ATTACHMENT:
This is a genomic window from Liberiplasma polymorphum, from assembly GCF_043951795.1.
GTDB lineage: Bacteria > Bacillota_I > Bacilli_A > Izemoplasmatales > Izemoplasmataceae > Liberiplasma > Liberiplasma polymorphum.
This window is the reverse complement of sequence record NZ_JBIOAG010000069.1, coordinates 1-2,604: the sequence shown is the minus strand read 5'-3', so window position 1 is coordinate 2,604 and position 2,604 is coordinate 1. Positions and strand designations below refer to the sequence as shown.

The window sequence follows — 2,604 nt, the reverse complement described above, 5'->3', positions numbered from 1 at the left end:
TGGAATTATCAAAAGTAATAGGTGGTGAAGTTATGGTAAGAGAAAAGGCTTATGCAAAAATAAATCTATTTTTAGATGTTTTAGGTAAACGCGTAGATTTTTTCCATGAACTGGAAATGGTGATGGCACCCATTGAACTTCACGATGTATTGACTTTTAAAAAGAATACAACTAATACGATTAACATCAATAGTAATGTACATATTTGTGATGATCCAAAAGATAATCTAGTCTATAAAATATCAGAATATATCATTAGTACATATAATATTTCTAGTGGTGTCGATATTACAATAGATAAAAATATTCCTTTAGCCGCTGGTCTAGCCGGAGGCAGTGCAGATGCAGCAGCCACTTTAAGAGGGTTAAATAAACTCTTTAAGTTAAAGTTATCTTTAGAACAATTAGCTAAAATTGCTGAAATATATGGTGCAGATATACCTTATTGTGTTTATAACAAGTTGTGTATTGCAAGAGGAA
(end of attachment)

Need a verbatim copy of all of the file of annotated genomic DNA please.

This is a genomic window from Liberiplasma polymorphum, from assembly GCF_043951795.1.
GTDB lineage: Bacteria > Bacillota_I > Bacilli_A > Izemoplasmatales > Izemoplasmataceae > Liberiplasma > Liberiplasma polymorphum.
This window is the reverse complement of sequence record NZ_JBIOAG010000069.1, coordinates 1-2,604: the sequence shown is the minus strand read 5'-3', so window position 1 is coordinate 2,604 and position 2,604 is coordinate 1. Positions and strand designations below refer to the sequence as shown.

The window sequence follows — 2,604 nt, the reverse complement described above, 5'->3', positions numbered from 1 at the left end:
TGGAATTATCAAAAGTAATAGGTGGTGAAGTTATGGTAAGAGAAAAGGCTTATGCAAAAATAAATCTATTTTTAGATGTTTTAGGTAAACGCGTAGATTTTTTCCATGAACTGGAAATGGTGATGGCACCCATTGAACTTCACGATGTATTGACTTTTAAAAAGAATACAACTAATACGATTAACATCAATAGTAATGTACATATTTGTGATGATCCAAAAGATAATCTAGTCTATAAAATATCAGAATATATCATTAGTACATATAATATTTCTAGTGGTGTCGATATTACAATAGATAAAAATATTCCTTTAGCCGCTGGTCTAGCCGGAGGCAGTGCAGATGCAGCAGCCACTTTAAGAGGGTTAAATAAACTCTTTAAGTTAAAGTTATCTTTAGAACAATTAGCTAAAATTGCTGAAATATATGGTGCAGATATACCTTATTGTGTTTATAACAAGTTGTGTATTGCAAGAGGAA